After nine years of research and development, a team of international scientists in Greifswald, Germany has succeeded in producing hydrogen plasma, a feat researchers claim is the first step toward hydrogen fusion. The testing involves injecting a small amount of hydrogen into a peanut-shaped device and electrifying it with energy equivalent to 6,000 microwave ovens. In doing so, scientists hope to successfully fuse two hydrogen atoms into a helium atom to garner energy in the process. The experiment, conducted on Feb. 3, marks a milestone for the quest to achieve nuclear fusion, according to the New York Times.
Scientists have postulated nuclear fusion, a process that joins atoms together at high temperatures to release energy, as a potential alternative to conventional forms of fuel such as coal. Though the reaction released hot gases known as plasma for only a fraction of a second, researchers working on the project have described the process as a success.
“The project is an exciting development in the effort to create an energy source that is carbon-free and provides a green and renewable energy source for generations to come,” said Juhyung Park (11), MUN member. “Once we can control nuclear fusion, many issues such as climate change or the danger of nuclear fission would be mitigated.”
According to the International Atomic Energy Agency, the two main paths to nuclear fusion involve the tokamak and stellarator models, two types of fusion machines that create plasma inside a vacuum chamber. Within the stellarator model, external coils create magnetic fields inside the chamber. In tokamaks, two sets of magnets drive current in the plasma through pulses instead of a continuous stream, creating magnetic fields. The Wendelstein 7-X test, according to ABC News, demonstrates advancement based on the stellarator model, and represents progress in the search for sustainable nuclear energy.
“Because nuclear energy creates a great deal of energy for a very small reactant, which is not true of traditional fossil fuels and solar energy, this definitely may be an opportunity for the future. I think people have to get over their hangover of nuclear energy. Because of events like Fukushima and Chernobyl, people don’t want to live next to a nuclear reactor,” said Khadijah Mumtaz, AP Chemistry teacher. “The government, or whoever creates the program, is going to have to spend a lot of time on education to help citizens understand that this is different from the past. Getting rid of this bad reputation for nuclear energy will take a considerable amount of time and effort.”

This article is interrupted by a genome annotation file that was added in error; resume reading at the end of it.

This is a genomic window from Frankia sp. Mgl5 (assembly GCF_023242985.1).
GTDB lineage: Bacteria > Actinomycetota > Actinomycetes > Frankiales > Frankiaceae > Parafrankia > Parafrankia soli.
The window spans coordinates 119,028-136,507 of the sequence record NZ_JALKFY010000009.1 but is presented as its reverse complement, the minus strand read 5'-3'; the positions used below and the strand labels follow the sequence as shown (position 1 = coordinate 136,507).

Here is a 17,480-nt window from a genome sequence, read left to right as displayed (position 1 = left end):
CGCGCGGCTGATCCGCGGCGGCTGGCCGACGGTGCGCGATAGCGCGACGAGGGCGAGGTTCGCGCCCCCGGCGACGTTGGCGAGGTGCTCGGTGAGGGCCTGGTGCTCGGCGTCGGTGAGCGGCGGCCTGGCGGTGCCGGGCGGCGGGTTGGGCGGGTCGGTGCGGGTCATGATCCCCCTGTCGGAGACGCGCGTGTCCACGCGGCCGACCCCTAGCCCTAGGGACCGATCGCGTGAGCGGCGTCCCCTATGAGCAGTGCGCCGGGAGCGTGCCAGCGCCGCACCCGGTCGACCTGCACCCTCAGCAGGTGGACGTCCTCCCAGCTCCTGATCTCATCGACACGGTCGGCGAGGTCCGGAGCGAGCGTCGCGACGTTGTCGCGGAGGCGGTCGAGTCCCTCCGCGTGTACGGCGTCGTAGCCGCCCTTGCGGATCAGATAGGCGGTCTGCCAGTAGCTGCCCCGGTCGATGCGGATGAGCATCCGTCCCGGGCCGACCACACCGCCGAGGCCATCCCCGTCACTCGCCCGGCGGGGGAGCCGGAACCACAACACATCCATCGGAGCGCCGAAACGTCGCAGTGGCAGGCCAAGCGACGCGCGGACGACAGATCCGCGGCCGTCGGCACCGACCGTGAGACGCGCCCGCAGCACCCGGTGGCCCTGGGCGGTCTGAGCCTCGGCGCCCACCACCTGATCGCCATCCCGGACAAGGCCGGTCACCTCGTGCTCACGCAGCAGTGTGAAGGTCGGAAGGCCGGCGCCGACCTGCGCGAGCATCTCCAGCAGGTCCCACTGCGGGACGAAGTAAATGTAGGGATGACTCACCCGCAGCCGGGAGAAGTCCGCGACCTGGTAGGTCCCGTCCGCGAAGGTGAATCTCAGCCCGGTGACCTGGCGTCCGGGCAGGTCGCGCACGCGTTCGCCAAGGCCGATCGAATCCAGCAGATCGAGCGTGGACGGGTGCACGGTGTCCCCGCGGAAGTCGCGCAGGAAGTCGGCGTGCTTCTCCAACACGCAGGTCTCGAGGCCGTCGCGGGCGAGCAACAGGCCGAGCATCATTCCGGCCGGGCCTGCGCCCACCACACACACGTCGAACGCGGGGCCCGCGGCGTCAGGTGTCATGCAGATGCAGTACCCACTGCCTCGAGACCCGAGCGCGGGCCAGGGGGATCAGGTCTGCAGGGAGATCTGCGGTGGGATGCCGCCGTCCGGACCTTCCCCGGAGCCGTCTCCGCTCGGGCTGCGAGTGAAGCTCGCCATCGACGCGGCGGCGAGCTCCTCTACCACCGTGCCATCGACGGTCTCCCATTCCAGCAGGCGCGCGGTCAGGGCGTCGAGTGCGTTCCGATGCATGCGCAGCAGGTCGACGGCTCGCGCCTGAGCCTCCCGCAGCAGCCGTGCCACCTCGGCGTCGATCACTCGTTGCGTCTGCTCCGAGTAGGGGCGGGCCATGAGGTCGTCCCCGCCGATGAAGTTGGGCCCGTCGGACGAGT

While testing continues, critics have pointed to the increasing costs of a technology that developers have conceded will be unavailable for several decades. According to CBS News, the investment for the Wendelstein 7-X reactor have exceeded €1 billion, or approximately $1.1 billion. To continue the project for six more years, cost estimates reach up to $16 billion.
“Ultimately, governments are going to have to strike a balance between scientific research and guaranteeing the welfare of their citizens,” Jeffrey Park (11) said. “I understand the frustration citizens may feel because of the opportunity cost and lack of money for other endeavors such as education, but research into nuclear fusion has to be emphasized because of its potential.”
By 2020, scientists hope the Wendelstein 7-X will test its full heating power of 20 megawatts and undergo discharges lasting 30 minutes. In doing so, they hope to advance the cause of nuclear fusion, and eventually set off a self-sustaining reaction.